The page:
but allowed 110 boxes of medical
supplies into Mexico. They also
CANADA    /
seized 35 modems, which US
authorities declared "war
material".
"It is absurd that they don't
recognize computers as
humanitarian aid," said protestor
Lisa Valenti.
"It is absurd that
they don't recognize
computers as
humanitarian aid."
-Lisa Valenti
protester
It was on February 22, after
this second seizure that Rohatyn,
Valenti, Jim Clifford, Seya
Sangari and the leader of the
group Rev. Lucius Walker Jr.
began their "Fast for Life".
A reminder of continuing struggle
by Douglas Quan
In 1966, the United
Nations proclaimed March
21 Inter-national Day for
the Elimination of Racial
Discrimination. Thirty
years later, the day is still
being observed as a
reminder that the struggle
to build a more accepting
and inclusive society is far
from over.
Last week, UBC's
committee for a culturally-
inclusive campus organized
several events in the SUB
ballroom to mark the
occasion.
"Racism is a learned
behaviour," said Hayne
Wai, Manager of Policy
Development for Multiculturalism BC in a lunch
hour discussion.
Wai also said that while
more people recognize the
meaning of racism and its
impact, not enough action
has been taken to end it.
Rather than offering his
own solutions, however,
Wai asked the discussion
members how they would
respond if they found
someone's remarks to be
racially offensive.
PANELISTS speak on the International
Racism
"Make the person own it,"
answered student Susana
Cheng. Cheng went on to say
she   would   also   ask  the
person    to    repeat    the
"Racism is a learned
behaviour."
-Hayne Wai
Manager of Policy Development for Multiculturalism BC
comment to clarify their
position on it
While    most    students
seemed to agree with Susana,
Day for the Elimination of
RICHARD LAM PHOTO
student Scott Reeve
pointed out that sometimes
a person "doesn't even
know" they made an
offensive remark.
Committee member
Shauna Butterwick says
sometimes "we're afraid to
make a mistake," when
confronting someone.
Wai commented that the
person who has made the
remark has power. And
when that person happens
to be your boss or a
parent, it is that much
more difficult to confront
them.
"The Treasury Department
has refused to meet with us," said
Rev. Walker describing negotiations. "We know that the
proper procedures involve
having a meeting, we have
written to Treasury to request
such a meeting, and they have
refused. We have tried to be
reasonable and engage in
dialogue with them, but they
have refused to meet."
The issue became more
sensitive after the downing of
two American planes over Cuba
and the subsequent passing ofthe
Helms-Burton Bill which
threatens law suits against
countries that trade with Cuba.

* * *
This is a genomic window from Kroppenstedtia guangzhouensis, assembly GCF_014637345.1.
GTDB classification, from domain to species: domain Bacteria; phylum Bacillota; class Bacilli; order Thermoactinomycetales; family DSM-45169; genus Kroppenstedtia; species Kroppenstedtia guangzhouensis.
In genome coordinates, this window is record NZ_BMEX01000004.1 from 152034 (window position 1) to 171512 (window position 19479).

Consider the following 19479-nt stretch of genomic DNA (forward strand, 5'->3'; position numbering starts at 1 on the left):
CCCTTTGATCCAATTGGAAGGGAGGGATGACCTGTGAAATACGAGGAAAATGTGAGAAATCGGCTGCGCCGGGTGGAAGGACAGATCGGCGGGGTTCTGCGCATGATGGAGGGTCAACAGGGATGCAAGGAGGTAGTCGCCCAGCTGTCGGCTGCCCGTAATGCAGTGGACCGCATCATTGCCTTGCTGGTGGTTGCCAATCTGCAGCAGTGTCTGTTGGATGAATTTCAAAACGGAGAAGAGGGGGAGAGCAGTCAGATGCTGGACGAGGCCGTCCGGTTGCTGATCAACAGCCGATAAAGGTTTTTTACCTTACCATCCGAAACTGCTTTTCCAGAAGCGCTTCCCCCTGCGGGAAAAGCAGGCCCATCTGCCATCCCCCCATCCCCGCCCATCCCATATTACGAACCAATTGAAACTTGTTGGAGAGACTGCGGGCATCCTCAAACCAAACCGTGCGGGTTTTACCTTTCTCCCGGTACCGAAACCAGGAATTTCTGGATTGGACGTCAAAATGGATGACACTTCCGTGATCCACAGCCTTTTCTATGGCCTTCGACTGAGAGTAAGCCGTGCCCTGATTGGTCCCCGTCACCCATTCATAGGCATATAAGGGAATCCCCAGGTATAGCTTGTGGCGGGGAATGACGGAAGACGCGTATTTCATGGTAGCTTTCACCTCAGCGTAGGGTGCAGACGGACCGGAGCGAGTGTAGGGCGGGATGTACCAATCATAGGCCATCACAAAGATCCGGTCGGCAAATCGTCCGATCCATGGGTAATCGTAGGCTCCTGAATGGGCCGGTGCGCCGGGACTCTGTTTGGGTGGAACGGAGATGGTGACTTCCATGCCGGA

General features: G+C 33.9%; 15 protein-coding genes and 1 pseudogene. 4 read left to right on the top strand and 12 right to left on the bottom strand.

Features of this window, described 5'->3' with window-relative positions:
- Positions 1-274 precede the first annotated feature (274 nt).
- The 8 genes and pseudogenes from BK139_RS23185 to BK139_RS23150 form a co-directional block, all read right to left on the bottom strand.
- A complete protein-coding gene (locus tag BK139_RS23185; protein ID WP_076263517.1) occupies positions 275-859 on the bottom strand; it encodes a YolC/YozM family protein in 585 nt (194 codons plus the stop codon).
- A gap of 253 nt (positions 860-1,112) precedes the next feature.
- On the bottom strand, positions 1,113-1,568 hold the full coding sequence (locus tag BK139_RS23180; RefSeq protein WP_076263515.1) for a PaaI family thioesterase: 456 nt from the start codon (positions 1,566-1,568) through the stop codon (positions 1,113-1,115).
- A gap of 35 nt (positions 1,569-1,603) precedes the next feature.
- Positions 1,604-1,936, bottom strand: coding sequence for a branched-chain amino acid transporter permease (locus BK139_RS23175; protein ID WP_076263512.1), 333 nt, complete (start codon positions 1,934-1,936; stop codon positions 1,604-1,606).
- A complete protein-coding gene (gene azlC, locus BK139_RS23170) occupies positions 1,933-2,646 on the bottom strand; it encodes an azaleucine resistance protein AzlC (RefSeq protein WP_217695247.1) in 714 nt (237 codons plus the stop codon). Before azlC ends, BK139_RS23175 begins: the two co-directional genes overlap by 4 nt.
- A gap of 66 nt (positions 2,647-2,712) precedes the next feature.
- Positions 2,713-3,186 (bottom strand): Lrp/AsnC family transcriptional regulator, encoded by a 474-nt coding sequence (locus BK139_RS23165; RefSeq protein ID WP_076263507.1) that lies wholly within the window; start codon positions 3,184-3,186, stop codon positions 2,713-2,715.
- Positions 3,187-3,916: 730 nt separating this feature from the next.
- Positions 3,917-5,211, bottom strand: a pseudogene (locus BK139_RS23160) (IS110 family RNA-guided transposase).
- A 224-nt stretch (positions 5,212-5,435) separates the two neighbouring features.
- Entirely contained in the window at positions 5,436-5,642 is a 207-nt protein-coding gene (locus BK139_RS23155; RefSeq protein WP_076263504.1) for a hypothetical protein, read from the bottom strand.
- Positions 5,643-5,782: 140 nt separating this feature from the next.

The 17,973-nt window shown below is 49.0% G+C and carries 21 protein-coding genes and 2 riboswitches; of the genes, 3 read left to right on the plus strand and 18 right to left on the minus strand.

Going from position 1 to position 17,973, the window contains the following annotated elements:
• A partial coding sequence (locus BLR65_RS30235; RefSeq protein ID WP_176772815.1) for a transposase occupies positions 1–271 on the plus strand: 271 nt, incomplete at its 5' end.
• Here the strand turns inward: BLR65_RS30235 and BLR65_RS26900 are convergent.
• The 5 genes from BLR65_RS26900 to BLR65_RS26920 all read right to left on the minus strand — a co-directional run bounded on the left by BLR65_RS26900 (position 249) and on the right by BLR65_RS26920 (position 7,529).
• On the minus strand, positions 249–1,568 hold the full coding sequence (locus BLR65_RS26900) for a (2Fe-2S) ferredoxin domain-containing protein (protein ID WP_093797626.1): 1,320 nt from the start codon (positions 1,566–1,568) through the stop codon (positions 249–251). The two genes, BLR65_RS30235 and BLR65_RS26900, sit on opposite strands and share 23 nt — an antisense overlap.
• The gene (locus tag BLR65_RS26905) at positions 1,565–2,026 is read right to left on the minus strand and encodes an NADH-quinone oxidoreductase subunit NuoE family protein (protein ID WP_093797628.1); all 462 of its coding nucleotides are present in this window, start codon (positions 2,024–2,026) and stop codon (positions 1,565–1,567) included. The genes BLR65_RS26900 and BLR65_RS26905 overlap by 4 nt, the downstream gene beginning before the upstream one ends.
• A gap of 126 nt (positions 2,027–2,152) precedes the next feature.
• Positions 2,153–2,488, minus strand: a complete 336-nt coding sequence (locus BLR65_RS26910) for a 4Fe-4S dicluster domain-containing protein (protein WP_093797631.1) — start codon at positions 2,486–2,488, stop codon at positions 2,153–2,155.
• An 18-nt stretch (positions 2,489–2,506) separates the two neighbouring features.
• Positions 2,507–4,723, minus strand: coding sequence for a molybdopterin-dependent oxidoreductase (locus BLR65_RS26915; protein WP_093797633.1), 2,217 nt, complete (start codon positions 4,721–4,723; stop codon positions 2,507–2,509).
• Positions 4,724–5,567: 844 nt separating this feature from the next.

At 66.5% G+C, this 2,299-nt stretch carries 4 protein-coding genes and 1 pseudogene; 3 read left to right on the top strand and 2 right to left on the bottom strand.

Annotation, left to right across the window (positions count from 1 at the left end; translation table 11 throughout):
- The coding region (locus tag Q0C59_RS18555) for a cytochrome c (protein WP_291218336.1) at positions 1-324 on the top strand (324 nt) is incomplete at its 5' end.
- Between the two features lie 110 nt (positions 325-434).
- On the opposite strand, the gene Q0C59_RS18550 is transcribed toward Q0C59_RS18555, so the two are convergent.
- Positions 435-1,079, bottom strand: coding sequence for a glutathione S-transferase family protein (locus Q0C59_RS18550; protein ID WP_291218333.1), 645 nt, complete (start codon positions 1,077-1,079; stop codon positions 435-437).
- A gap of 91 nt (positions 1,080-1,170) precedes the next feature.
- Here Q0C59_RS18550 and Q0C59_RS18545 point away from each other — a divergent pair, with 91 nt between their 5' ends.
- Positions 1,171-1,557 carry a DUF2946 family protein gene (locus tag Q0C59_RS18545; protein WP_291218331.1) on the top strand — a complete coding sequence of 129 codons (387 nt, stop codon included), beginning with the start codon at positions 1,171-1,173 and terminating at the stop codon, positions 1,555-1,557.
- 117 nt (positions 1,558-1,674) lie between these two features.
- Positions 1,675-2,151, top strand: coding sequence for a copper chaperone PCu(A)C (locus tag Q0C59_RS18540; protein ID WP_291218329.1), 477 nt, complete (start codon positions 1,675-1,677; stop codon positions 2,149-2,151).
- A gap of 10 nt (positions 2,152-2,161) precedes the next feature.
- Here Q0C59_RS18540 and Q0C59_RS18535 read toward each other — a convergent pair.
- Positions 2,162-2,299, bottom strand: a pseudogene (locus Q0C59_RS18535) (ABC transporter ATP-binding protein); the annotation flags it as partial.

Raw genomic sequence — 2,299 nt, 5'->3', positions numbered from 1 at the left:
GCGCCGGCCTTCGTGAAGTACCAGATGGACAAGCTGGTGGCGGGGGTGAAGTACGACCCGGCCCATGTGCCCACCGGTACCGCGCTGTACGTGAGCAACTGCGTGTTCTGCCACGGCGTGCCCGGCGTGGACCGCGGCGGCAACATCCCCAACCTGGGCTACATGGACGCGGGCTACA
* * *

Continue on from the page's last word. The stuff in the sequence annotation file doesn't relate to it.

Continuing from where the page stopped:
Brian Rohatyn is currently
living in a temporary plastic and
canvas "chapel" called the
Wayside Chapel of Peace and
Friendship, only 300 meters from
the Mexican border.
Even though the fast is
approaching its fourth week,
Rohatyn says he's "feeling good,
probably too good for someone
who hasn't eaten in weeks."
Memorial
gets
Supercard
by Nick Gardner
ST. JOHN'S, Nfld. (CUP) -
Memorial University will soon
become one of five North
American universities to
implement the "Supercard," a
combination student ID, library
and debit card equipped with a
smart chip to store information.
Memorial has already spent
about $250,000 on the project
and plans to purchase 15,000 of
the cards, each imprinted with
the university crest.
The university will also set up
"cash value machines" where
students can purchase Supercard
credit with cash.
Plans are also underway to
make campus vending machines,
cafeterias and food outlets
Supercard accessible, and a
portable debit unit is also
available to allow off-campus
vendors and businesses to accept
the card as well.
"We have established the
platform, and if any group wants
to go out, the services are there,"
said Carson Leonard of
Memorial Student Services.
"Every student will have one, and
every faculty and staff will be
encouraged to get one. There will
be benefits to them."
The university is also
impressed with the card's
potential "security advantages;"
the Supercard could be used as
a key-pass to all university doors,
including residences.
The technology also allows an
instantaneous cancellation of an
ID card to any student barred
from a residence or building.
The university will implement
the cards on a trial basis over the
summer and hopes to have the
system fully operational next
September.
TELEREG goes online
by Irfan Dhalla
The long busy signals and
computerized female voice of
TELEREG may soon be a thing
ofthe past, as Internet technology
replaces UBC's much maligned
course registration system.
Students will be able to register
for classes on-line by as early as
next December, according to the
university's Student Services
office.
Students can already apply for
UBC admission over the World
Wide Web, a graphics-based,
"user-friendly" portion of the
Internet. The university has
already received 569 applications
on-line-about 10% of the total.
Student Services Director
Richard Spencer would like to see
that number increase to 70% over
the next three to four years.
Plans are also underway for a